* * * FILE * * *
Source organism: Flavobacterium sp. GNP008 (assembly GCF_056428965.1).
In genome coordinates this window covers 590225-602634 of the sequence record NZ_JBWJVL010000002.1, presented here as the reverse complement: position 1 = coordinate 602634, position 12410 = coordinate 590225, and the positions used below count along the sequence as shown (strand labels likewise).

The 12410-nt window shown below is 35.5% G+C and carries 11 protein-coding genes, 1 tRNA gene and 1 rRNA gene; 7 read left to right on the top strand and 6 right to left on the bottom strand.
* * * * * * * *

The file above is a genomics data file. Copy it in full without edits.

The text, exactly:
Source organism: Flavobacterium sp. GNP008 (assembly GCF_056428965.1).
In genome coordinates this window covers 590225-602634 of the sequence record NZ_JBWJVL010000002.1, presented here as the reverse complement: position 1 = coordinate 602634, position 12410 = coordinate 590225, and the positions used below count along the sequence as shown (strand labels likewise).

The 12410-nt window shown below is 35.5% G+C and carries 11 protein-coding genes, 1 tRNA gene and 1 rRNA gene; 7 read left to right on the top strand and 6 right to left on the bottom strand.